Tuesday, 31 May 2011

Our Choice

Our Choice is the second book by Al Gore, which follows on from An Inconvient Truth. As explained in my book review of An Inconvient Truth, his first book identifies the problem and provides some of the evidence used by scientists to prove that global climate change is happening. The purpose of his second book is to offer the solutions and actions he thinks are needed to solve this global problem.
From the very beginning of the book Gore presents his view that "It is now abundantly clear that we have at our fingertips all of the tools we need to solve the climate crisis. The only missing ingredient is collective will." and, if I am being honest, I don't know if I totally agree with this. Although, I think we have many of the tools and much of the knowlegde needed to start to try and solve the issue of global climate change, I am not 100% sure we know enough about past climates or have the technology and knowledge of resources to continue to lead our current lifestyles, without harming the environment any further. For example, the use of oil for energy could start to be replaced with wind and solar energy and a new technology being developed which uses photosynthetic cyanobacteria that secrete alkanes ( a post on this will appear soon!) but, oil has many uses and, at present, I don't feel confident that we can replace all of its uses with renewable and sustainable resources. However, I greatly agree with his comment about the need for collective will, if we are going to take steps towards solving this problem. Global Climate Change, as quite clearly reflected in its name, is a global issue and so it has to be solved by a global community, who can see the need to do so and want to make a difference, if attempts to remedy the situation are to have the desired effect.

As a whole, the book provides a very detailed anaylisis of several of the alternative energy generation/sourcing methods including solar energy, wind energy, geothermal energy and biofuels amongst others. The idea of the use of carbon capture and sequestration is also put forward which is something that I knew little about before reading this. The extensive descriptions of the oppurtunties to incoroparate  renewables in the world's energy mix is aided by, like the rest of the book, thought provoking images, illustrations that guide you to understanding and graphs which help to present the key statistics in a reader friendly format. One of the things that I liked most about the book was that, due to chapters on topics like, forests, soil, population, the media and lots more, Gore was able put forth the links between every aspect of our life (and practically the entire AS syllabus plus much more!) to our energy consumption and, ultimately, global climate change and how changes to society, economy and politics needs to occur if we are to lead a sustainable lifestyle.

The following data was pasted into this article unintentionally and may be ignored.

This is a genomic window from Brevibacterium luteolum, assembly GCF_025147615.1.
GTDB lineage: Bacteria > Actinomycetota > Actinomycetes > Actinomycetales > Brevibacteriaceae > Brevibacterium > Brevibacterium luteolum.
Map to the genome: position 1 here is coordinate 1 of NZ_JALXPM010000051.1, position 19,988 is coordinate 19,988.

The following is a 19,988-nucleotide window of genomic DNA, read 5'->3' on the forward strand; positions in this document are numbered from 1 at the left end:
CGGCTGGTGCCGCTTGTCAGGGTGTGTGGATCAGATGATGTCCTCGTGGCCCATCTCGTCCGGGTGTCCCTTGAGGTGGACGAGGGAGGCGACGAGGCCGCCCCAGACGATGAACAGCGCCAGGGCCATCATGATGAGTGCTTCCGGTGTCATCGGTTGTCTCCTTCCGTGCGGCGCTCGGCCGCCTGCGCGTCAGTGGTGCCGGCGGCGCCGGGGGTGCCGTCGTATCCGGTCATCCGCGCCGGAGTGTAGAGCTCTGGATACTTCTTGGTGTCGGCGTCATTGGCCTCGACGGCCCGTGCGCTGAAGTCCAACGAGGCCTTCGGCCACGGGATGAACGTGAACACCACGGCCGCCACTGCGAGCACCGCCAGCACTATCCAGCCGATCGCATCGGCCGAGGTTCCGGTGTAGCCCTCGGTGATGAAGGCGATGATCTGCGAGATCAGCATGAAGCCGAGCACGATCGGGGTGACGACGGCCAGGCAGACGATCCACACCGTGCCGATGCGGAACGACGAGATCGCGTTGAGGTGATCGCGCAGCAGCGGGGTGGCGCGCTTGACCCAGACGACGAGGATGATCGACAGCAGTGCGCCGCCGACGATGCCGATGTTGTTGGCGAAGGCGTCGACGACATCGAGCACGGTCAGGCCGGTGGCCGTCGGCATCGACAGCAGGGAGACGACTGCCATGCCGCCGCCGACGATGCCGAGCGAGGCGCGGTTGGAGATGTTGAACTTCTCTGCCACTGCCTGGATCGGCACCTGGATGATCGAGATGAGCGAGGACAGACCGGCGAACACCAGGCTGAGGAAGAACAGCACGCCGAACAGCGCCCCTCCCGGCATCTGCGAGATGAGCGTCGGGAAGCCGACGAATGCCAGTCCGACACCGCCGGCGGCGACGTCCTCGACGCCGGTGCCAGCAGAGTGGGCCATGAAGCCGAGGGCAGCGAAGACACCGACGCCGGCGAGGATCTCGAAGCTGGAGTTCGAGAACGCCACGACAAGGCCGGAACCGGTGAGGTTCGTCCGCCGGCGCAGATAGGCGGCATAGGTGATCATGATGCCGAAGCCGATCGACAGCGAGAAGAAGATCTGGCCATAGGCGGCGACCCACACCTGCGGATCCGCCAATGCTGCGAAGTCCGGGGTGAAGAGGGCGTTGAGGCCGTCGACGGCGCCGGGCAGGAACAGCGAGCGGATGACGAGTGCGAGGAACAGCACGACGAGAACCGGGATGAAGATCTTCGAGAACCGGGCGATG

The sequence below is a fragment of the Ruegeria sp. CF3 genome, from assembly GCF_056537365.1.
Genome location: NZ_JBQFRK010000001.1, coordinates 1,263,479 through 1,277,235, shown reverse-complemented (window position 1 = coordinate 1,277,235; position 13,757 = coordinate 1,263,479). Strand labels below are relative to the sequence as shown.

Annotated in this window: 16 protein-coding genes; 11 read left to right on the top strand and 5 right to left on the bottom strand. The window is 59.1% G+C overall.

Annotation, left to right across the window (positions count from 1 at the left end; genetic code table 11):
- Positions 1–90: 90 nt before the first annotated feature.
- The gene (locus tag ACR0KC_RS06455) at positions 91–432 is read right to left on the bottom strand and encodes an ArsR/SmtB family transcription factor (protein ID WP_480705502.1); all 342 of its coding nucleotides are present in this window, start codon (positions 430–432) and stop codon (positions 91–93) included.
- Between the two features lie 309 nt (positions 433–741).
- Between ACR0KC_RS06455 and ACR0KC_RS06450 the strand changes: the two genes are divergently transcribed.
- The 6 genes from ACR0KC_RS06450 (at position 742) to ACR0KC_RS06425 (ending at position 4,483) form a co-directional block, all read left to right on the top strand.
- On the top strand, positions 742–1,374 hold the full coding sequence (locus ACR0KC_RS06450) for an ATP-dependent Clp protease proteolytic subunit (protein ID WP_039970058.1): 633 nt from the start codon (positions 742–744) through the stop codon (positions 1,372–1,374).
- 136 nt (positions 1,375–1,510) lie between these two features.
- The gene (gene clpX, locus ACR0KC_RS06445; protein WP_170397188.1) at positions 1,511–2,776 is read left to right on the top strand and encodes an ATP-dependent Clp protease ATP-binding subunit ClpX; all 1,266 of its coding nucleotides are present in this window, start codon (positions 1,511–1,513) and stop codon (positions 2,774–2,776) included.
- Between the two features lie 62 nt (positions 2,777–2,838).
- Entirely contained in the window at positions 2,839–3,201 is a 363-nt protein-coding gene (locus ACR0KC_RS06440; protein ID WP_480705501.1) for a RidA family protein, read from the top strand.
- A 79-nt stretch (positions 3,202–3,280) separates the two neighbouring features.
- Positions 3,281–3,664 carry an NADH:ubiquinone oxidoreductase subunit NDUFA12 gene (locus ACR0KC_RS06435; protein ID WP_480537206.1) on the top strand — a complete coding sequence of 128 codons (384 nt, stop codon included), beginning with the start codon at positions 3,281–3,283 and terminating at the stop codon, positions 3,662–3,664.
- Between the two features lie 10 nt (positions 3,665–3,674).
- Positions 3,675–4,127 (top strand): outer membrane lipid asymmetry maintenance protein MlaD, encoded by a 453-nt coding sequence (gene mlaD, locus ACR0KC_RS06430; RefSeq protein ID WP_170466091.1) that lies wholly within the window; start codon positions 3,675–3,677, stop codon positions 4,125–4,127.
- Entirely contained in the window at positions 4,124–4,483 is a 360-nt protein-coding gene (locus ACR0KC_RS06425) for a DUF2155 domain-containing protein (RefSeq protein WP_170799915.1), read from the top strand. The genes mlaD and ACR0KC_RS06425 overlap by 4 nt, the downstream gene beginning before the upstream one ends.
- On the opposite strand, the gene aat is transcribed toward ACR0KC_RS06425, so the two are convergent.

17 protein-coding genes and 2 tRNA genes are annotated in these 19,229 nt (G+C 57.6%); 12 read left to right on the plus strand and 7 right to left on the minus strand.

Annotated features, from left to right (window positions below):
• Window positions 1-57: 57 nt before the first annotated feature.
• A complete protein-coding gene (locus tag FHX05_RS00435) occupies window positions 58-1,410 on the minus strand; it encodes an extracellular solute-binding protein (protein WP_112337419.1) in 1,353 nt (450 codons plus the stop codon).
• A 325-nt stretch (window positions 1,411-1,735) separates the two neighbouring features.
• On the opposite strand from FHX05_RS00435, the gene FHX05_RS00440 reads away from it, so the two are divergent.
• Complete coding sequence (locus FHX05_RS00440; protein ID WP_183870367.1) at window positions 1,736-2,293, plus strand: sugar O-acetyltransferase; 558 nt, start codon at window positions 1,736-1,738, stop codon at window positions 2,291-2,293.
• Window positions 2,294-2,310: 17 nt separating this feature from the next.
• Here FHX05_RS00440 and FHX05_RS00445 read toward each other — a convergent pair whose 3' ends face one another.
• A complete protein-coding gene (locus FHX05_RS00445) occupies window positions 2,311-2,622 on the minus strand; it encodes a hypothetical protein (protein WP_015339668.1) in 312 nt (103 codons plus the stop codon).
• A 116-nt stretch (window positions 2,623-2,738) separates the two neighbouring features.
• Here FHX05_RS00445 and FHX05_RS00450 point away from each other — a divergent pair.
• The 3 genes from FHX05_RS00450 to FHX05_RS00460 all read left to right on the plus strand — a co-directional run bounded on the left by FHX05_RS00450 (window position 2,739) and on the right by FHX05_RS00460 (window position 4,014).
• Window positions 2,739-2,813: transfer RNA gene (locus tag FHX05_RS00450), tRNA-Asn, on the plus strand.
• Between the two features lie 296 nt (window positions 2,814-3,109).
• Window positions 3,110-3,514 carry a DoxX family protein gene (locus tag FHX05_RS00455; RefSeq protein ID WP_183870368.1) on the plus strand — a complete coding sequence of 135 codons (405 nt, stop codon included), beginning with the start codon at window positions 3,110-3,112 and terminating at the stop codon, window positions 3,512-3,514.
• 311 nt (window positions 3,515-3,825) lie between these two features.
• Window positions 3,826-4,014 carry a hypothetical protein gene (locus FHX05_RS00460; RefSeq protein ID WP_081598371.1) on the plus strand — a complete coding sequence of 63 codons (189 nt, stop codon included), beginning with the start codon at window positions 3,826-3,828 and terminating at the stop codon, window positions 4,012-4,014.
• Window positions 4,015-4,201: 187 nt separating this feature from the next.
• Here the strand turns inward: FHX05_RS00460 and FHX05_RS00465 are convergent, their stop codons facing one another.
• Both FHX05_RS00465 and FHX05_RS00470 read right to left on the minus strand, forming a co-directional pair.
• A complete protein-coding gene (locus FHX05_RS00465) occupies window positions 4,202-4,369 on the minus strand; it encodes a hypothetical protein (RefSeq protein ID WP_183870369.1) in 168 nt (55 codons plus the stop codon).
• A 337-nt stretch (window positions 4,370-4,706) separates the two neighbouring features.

Politics is, more so than in his first book, mentioned throughout but I personally think that, to an extent, it improves the book and the readers general understanding of this complex issue. Whether we like it or not, politics does and will continue to play a crucial, and perhaps even dictatorial, role in energy usage and consumption across the globe. Does this, therefore, mean that we need politicians to take the first step towards going 'green' before the rest of us will follow? Well, I think that to a certain extent, yes. I believe that an united effort is required if we are to make a difference and the easiest way to provoke this would be through the introduction of policies, incentives to go green and changes to the sources of energy we produce and consume. However, it is one thing changing our lifestyles but sustaining a new 'greener' one is something totally different and for us to do so, I think that we have to want to change and not do so just because we are made to.